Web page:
The Orphan of Ellis Island is the story of Dominic Cantori, who has spent his life in foster care. When visiting Ellis Island, Dominic falls asleep in a closet and wakes up in Italy in 1908. Dominic befriends three other orphans who are seeking money for passage to America. When one of the orphans dies, Dominic takes his spot on the journey to Ellis Island and discovers he may have found some real family of his own.
This chapter book is for readers in third-fifth grades. It depicts a portrait of the immigrant experience for Italians moving to the United States in the early twentieth century, providing an important history lesson. For a reader response, I would have students write journal entries as as immigrants and provide other resources to learn about this important group of people, including non-fiction articles and a virtual field trip to Ellis Island.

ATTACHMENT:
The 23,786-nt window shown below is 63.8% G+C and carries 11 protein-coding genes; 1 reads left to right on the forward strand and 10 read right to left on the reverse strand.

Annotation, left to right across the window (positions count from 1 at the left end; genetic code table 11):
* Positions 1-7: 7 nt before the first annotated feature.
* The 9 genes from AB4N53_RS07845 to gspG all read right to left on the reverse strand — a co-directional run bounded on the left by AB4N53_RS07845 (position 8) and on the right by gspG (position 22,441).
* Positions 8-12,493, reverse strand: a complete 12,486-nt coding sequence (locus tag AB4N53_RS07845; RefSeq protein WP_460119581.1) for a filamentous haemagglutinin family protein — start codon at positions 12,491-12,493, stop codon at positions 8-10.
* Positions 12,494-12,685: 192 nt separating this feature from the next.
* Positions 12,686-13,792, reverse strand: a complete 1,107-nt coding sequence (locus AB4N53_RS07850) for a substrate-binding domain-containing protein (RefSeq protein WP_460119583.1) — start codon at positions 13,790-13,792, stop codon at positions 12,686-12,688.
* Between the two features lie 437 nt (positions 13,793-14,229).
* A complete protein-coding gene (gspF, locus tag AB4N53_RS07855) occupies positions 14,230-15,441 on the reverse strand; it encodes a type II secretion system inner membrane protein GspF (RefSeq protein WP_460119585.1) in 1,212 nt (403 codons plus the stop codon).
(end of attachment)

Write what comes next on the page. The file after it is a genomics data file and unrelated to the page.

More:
Woodruff, E. (1997). The orphan of ellis island. New York: Scholastic.
Wee Gillis is from the writer of Ferdinand. Wee Gillis is an Scottish orphan who spends half of the year with his mother’s family and the other half of the year with his father’s family. He learns about herding cattle in the lowlands and hunting deer in the highlands. Wee Gillis must decide which side of the family he wants to choose as his future home and life.
This picture book is ideal for first through third graders. The illustrations are black and white drawings. This classic tale appeals to both girls and boys, who will like hearing about the outdoors life of a boy their age. To encourage enthusiasm for the story, I would have students choose which life they would want and write why. They would then share their opinions with the class as we tally up the number of votes before reading what the main character chose. The story is long, so there is plenty of time for thought and discussion.
Leaf, M. (2006). Wee gillis. New York: New York Review Children’s Collection.